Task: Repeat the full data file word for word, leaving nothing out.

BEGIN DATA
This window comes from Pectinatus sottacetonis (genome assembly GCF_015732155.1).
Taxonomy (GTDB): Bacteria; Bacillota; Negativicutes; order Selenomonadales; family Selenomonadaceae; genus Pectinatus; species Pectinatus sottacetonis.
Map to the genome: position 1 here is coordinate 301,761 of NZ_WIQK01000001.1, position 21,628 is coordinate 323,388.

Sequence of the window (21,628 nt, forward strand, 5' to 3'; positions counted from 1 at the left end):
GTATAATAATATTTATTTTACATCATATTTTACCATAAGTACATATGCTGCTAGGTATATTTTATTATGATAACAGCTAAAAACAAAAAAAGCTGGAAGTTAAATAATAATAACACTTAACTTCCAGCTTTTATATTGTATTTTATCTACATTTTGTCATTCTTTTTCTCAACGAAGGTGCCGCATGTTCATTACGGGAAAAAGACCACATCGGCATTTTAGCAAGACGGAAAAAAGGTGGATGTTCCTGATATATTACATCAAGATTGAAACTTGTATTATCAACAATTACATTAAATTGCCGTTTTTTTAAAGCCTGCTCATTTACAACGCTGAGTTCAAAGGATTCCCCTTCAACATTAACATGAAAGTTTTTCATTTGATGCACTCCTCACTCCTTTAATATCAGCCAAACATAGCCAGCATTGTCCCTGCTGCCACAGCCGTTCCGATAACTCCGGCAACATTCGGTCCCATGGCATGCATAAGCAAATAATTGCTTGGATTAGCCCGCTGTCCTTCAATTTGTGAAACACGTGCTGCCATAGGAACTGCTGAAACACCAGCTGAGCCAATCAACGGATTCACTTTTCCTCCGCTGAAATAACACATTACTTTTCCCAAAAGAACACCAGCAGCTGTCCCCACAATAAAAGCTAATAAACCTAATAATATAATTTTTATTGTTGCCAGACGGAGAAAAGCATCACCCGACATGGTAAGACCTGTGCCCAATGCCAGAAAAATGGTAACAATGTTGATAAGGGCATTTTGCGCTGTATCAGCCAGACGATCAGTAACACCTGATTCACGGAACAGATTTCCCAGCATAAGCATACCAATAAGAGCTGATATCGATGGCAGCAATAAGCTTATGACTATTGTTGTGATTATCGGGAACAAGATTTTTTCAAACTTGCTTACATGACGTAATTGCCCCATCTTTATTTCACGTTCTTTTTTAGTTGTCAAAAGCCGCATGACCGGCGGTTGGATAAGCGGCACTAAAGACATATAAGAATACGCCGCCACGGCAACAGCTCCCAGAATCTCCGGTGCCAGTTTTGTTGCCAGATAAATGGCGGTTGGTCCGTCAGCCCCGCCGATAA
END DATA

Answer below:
This window comes from Pectinatus sottacetonis (genome assembly GCF_015732155.1).
Taxonomy (GTDB): Bacteria; Bacillota; Negativicutes; order Selenomonadales; family Selenomonadaceae; genus Pectinatus; species Pectinatus sottacetonis.
Map to the genome: position 1 here is coordinate 301,761 of NZ_WIQK01000001.1, position 21,628 is coordinate 323,388.

Sequence of the window (21,628 nt, forward strand, 5' to 3'; positions counted from 1 at the left end):
GTATAATAATATTTATTTTACATCATATTTTACCATAAGTACATATGCTGCTAGGTATATTTTATTATGATAACAGCTAAAAACAAAAAAAGCTGGAAGTTAAATAATAATAACACTTAACTTCCAGCTTTTATATTGTATTTTATCTACATTTTGTCATTCTTTTTCTCAACGAAGGTGCCGCATGTTCATTACGGGAAAAAGACCACATCGGCATTTTAGCAAGACGGAAAAAAGGTGGATGTTCCTGATATATTACATCAAGATTGAAACTTGTATTATCAACAATTACATTAAATTGCCGTTTTTTTAAAGCCTGCTCATTTACAACGCTGAGTTCAAAGGATTCCCCTTCAACATTAACATGAAAGTTTTTCATTTGATGCACTCCTCACTCCTTTAATATCAGCCAAACATAGCCAGCATTGTCCCTGCTGCCACAGCCGTTCCGATAACTCCGGCAACATTCGGTCCCATGGCATGCATAAGCAAATAATTGCTTGGATTAGCCCGCTGTCCTTCAATTTGTGAAACACGTGCTGCCATAGGAACTGCTGAAACACCAGCTGAGCCAATCAACGGATTCACTTTTCCTCCGCTGAAATAACACATTACTTTTCCCAAAAGAACACCAGCAGCTGTCCCCACAATAAAAGCTAATAAACCTAATAATATAATTTTTATTGTTGCCAGACGGAGAAAAGCATCACCCGACATGGTAAGACCTGTGCCCAATGCCAGAAAAATGGTAACAATGTTGATAAGGGCATTTTGCGCTGTATCAGCCAGACGATCAGTAACACCTGATTCACGGAACAGATTTCCCAGCATAAGCATACCAATAAGAGCTGATATCGATGGCAGCAATAAGCTTATGACTATTGTTGTGATTATCGGGAACAAGATTTTTTCAAACTTGCTTACATGACGTAATTGCCCCATCTTTATTTCACGTTCTTTTTTAGTTGTCAAAAGCCGCATGACCGGCGGTTGGATAAGCGGCACTAAAGACATATAAGAATACGCCGCCACGGCAACAGCTCCCAGAATCTCCGGTGCCAGTTTTGTTGCCAGATAAATGGCGGTTGGTCCGTCAGCCCCGCCGATAA